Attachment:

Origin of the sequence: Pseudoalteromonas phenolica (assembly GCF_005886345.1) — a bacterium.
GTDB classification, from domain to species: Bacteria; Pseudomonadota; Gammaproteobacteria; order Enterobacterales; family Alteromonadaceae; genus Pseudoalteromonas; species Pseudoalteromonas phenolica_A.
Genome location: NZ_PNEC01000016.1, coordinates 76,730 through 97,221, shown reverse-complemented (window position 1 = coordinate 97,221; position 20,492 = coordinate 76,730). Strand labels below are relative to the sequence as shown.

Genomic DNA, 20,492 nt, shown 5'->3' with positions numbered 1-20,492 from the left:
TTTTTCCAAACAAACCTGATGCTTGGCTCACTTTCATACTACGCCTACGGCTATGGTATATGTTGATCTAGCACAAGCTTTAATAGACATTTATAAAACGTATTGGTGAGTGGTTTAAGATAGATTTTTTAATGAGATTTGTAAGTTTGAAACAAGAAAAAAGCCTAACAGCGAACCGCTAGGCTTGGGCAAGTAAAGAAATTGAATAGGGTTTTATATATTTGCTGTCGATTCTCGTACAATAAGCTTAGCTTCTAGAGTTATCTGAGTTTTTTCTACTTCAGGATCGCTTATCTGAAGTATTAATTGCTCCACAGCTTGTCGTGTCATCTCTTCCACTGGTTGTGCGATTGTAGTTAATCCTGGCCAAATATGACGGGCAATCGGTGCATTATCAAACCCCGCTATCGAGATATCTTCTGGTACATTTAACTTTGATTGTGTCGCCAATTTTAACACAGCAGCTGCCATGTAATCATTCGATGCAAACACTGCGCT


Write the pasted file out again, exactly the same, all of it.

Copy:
Origin of the sequence: Pseudoalteromonas phenolica (assembly GCF_005886345.1) — a bacterium.
GTDB classification, from domain to species: Bacteria; Pseudomonadota; Gammaproteobacteria; order Enterobacterales; family Alteromonadaceae; genus Pseudoalteromonas; species Pseudoalteromonas phenolica_A.
Genome location: NZ_PNEC01000016.1, coordinates 76,730 through 97,221, shown reverse-complemented (window position 1 = coordinate 97,221; position 20,492 = coordinate 76,730). Strand labels below are relative to the sequence as shown.

Genomic DNA, 20,492 nt, shown 5'->3' with positions numbered 1-20,492 from the left:
TTTTTCCAAACAAACCTGATGCTTGGCTCACTTTCATACTACGCCTACGGCTATGGTATATGTTGATCTAGCACAAGCTTTAATAGACATTTATAAAACGTATTGGTGAGTGGTTTAAGATAGATTTTTTAATGAGATTTGTAAGTTTGAAACAAGAAAAAAGCCTAACAGCGAACCGCTAGGCTTGGGCAAGTAAAGAAATTGAATAGGGTTTTATATATTTGCTGTCGATTCTCGTACAATAAGCTTAGCTTCTAGAGTTATCTGAGTTTTTTCTACTTCAGGATCGCTTATCTGAAGTATTAATTGCTCCACAGCTTGTCGTGTCATCTCTTCCACTGGTTGTGCGATTGTAGTTAATCCTGGCCAAATATGACGGGCAATCGGTGCATTATCAAACCCCGCTATCGAGATATCTTCTGGTACATTTAACTTTGATTGTGTCGCCAATTTTAACACAGCAGCTGCCATGTAATCATTCGATGCAAACACTGCGCT